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PostPosted: Fri Sep 21, 2012 7:32 am 
Spider Lady
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Joined: Thu Mar 01, 2007 9:23 pm
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Location: Staffordshire
Burnley Express

Saturday 30 October 1880

Considerable surprise has been expressed by persons acquainted with the geology of this district, at the evidence given by Mr. Green at the recent Local Government Inquiry held in Burnley. Mr. Green stated that there was no coal within 400 yards of the surface where the reservoir would be placed. It appears that, so far from this being the case, the coal actuallt crops out (that is comes to the surface) within the area intended to be enclosed by the reservoir. The question was probably put unexpectedly to Mr. Green, and for want of sufficient time for consideration he has fallen into error. The error is, however, a serious one, and, in the interests of the Corporation, the Local Government Engineer ought to be made acquainted with it, as suggested by Mr. Councillor Greenwood at the recent Town Council meeting.

***

We have made inquiries of persons well acquainted with the mines in Extwistle, and are informed that there are two workable seams of coal and some smaller seams where the new reservoir is intended to be placed, and that the whole of them come to the surface within the limits of the reservoir. We understand that the outcrops are plainly visible in the brook, and can be traced by any one in the slightest degree acquainted with geology. We are also informed that an old coal pit exists there, and is actually drained into the brook within the area proposed to be included in the reservoir. This pit is shown on the Ordnance map.

***

A serious question arises in connection with this new reservoir. The Hecknest reservoir has had to abandoned because, owing to its being constructed over a fault, it woud not hold water. If a comparatively small reservoir will not hold water through standing on a fault, how do our Corporation and their Engineer propose to make a much larger reservoir hold water when it will be placed on the outcrop of the coal measures, with all the various strata - rock as well as coal - exposed to the water? Surely a shaft sunk below will tap the reservoirs.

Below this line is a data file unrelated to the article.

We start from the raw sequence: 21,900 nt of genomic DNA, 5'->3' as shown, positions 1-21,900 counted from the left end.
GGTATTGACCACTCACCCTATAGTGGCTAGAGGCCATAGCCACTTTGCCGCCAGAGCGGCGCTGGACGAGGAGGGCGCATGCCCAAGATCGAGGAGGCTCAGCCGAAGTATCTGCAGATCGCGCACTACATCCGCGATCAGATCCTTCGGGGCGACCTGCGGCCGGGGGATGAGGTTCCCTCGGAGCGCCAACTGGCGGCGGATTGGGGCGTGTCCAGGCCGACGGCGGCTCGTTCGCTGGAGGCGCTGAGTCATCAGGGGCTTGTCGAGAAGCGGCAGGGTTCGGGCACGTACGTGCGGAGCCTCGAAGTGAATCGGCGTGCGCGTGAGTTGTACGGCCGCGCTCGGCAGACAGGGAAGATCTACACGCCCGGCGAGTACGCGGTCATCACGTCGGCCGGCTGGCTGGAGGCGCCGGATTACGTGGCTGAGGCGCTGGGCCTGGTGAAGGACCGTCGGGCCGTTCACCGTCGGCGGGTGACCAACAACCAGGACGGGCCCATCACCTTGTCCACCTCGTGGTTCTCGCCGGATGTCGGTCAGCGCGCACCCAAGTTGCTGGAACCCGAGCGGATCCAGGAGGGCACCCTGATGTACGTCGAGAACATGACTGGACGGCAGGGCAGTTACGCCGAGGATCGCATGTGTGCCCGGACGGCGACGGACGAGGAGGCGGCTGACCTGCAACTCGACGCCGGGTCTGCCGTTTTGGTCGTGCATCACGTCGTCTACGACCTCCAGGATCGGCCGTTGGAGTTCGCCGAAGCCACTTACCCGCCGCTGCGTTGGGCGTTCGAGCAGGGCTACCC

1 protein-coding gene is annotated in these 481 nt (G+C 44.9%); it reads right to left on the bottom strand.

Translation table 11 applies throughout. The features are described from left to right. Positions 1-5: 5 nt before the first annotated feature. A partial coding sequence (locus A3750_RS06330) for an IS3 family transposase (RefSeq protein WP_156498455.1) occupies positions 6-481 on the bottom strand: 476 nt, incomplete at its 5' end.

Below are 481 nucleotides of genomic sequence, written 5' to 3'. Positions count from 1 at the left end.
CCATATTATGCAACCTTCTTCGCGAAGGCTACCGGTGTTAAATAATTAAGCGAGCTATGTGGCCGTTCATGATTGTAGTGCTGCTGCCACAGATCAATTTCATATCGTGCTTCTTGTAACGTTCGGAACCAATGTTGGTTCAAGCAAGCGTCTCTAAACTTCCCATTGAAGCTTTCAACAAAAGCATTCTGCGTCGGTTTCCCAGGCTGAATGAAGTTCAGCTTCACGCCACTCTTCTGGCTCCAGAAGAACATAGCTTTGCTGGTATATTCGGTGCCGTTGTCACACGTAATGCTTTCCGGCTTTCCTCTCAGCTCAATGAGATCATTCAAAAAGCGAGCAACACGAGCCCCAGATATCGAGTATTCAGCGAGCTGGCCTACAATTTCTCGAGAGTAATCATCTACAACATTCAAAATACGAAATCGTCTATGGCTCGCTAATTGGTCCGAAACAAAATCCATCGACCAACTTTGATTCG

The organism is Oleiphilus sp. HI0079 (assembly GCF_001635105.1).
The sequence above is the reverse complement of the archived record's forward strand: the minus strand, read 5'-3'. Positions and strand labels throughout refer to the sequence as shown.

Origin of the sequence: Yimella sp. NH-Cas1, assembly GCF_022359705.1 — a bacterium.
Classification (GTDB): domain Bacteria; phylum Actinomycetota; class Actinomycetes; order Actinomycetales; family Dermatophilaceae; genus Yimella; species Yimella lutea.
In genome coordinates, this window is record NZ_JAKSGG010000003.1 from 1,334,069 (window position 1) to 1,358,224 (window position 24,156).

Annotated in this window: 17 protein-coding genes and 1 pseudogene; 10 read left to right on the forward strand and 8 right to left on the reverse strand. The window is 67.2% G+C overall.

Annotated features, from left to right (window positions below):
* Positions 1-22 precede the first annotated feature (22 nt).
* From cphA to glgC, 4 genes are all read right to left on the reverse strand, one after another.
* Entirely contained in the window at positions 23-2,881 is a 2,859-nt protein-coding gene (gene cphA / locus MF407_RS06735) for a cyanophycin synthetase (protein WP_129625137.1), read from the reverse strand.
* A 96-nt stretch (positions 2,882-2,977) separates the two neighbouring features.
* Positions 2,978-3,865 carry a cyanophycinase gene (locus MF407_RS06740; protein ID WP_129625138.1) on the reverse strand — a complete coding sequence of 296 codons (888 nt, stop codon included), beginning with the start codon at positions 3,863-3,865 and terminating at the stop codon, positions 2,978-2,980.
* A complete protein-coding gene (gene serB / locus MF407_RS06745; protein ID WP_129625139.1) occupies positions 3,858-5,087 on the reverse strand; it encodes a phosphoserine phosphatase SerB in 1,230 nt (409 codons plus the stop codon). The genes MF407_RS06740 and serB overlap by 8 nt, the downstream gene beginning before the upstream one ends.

***

A further question arises: If the reservoirs are tapped, will the coal-owners be responsible to the Corporation for tapping them, or will the Corporation be responsible to the coal-owners for filling their pits with water?

***

Nor are the above the only difficulties. If it be dangerous to the coal mines to have a reservoir constructed on their outcrop, will not the Corporation incur a still further liability if they increase the normal water supply of the Swinden Valley by bringing the Thursden water through the hill?

***

The above questions, which have been suggested to us by various persons, and are the subject of general conversation in the town, are certainly worth the consideration of the Corporation, as also a suggestion by a correspondent signing himself "Geologist," that the proper place to put the reservoir is the Thursden Valley, near Broadbank. Our correspondent adds, as one reason for doing so, that, if so placed and any accident should happen to it, the existing reservoir would not be injured. We believe, also, from enquiries we have made, that, if placed there, it would be off the coal measures.

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